Assessing cognition and real-world functioning in schizophrenia

C. Montemagni, P. Rocca

Department of Neuroscience, University of Turin, Italy

With the new focus on functional recovery in schizophrenia, factors limiting function in schizophrenia are receiving increasing attention.

Neurocognitive (NC) impairment accounts for 20-60% of the variance in real-world outcome. The effect sizes of the associations between NC and functional outcome tend to be medium for specific domains and larger for summary scores. Mapping NC deficits often requires the use of extensive test batteries that are lengthy and costly and require advanced training in assessment to score and utilize the results. The currently available NC assessment instruments differ widely in the population intended for use, administration time, interpretation of results, and the assessment of certain NC domains. 

Social cognition (SC) contributes to functional outcomes beyond the influence of NC and may have a greater impact than NC on social outcomes. In addition, SC may mediate the relationship between NC and social functions in both chronic and first-episode patients. The degree of the relationship between SC and functioning varies, depending on the SC domain and the type of functional outcome assessed. In the past, there has been controversy over what SC processes should cover. Moreover, the most critical issue is that there is no consensus in the field as to which measures best assess each SC domain. As a result, a heterogeneous group of tasks have been administered with significant conceptual overlap and questionable psychometric properties across studies. This problem is present across all SC domains and contributes to the inconsistency of the reported findings.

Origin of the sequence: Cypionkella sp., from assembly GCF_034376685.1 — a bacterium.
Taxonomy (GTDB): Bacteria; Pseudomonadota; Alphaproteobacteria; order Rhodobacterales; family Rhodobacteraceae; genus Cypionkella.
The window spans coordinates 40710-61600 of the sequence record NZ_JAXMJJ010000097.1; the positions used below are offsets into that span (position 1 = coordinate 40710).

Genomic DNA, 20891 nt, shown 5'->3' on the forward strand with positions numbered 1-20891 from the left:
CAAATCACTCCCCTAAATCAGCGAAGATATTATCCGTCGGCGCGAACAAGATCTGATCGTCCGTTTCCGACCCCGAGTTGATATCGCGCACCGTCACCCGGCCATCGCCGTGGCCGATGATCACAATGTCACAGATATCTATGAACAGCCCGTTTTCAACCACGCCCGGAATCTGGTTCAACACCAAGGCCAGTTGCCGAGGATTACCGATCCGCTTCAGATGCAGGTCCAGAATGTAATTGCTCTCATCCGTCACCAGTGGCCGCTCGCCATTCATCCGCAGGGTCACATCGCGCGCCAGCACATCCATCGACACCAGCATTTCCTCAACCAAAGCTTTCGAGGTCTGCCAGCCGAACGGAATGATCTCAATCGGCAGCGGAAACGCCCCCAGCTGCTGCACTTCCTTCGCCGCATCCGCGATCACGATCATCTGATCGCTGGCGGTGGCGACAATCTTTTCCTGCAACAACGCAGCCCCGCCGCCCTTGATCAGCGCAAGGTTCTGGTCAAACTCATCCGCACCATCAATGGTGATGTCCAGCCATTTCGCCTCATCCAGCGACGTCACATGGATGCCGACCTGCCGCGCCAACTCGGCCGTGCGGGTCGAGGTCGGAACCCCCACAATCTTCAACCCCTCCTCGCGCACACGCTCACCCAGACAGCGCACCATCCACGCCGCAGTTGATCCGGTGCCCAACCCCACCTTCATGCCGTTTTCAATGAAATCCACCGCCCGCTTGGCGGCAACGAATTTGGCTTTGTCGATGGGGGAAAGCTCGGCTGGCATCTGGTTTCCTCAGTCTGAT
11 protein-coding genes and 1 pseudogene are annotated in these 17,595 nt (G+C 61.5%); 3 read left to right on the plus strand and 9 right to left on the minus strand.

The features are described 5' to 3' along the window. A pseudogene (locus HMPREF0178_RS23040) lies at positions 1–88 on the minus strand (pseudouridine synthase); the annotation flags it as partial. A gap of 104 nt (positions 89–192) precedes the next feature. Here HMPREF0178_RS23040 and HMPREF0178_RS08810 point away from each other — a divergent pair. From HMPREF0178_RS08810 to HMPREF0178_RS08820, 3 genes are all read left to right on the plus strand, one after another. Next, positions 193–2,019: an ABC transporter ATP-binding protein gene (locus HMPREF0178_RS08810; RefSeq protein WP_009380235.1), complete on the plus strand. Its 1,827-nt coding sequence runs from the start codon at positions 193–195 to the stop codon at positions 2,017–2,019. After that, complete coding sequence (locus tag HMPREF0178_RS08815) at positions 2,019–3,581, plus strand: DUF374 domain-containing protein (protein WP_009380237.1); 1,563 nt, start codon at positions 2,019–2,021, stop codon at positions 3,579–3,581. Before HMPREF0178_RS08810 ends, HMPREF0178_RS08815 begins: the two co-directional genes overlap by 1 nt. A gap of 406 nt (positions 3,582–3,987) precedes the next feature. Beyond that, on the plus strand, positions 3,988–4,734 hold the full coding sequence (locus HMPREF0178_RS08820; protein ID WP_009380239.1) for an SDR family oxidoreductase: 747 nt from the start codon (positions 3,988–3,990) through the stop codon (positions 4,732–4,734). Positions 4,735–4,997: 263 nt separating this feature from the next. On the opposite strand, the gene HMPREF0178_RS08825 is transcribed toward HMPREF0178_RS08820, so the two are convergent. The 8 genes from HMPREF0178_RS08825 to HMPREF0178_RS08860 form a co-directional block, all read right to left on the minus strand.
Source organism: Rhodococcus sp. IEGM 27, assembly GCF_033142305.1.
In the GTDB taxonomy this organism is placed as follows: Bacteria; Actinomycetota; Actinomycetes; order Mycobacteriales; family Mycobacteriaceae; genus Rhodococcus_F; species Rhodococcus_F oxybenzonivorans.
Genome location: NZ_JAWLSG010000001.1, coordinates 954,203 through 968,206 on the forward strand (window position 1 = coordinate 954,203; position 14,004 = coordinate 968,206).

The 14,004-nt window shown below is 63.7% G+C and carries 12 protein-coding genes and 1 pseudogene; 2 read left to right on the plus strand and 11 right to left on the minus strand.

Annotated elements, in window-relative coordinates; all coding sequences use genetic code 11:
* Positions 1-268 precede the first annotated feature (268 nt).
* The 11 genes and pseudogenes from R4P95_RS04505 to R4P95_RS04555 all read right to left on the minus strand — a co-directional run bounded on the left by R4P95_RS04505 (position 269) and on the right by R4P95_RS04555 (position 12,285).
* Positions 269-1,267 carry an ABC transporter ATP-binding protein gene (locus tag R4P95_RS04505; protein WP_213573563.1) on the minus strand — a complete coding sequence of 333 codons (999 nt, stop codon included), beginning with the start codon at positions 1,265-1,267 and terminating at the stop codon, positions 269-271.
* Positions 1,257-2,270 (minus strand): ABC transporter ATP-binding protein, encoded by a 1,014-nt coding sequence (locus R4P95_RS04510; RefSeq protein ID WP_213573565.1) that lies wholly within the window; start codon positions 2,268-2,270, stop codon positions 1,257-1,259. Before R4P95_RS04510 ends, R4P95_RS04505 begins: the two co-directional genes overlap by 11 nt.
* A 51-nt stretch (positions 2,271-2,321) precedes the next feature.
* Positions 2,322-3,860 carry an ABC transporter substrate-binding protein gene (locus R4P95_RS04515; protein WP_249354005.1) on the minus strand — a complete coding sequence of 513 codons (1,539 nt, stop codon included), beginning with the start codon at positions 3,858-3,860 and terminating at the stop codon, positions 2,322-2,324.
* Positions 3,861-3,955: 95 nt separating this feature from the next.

The assessment of real-life functioning in schizophrenia presents complex challenges from variability in the operational definition of functional outcome to problems in identifying optimum information sources. In this context, there are still few satisfactorily reliable instruments for the assessment of functional outcomes that are practical in terms of time involved, and most real-life functional outcome scales seem to be largely redundant with each other when utilized simultaneously. 

This update describes the main NC and social cognition (SC) batteries and real-world assessments used in schizophrenia and discuss their advantages and disadvantages.

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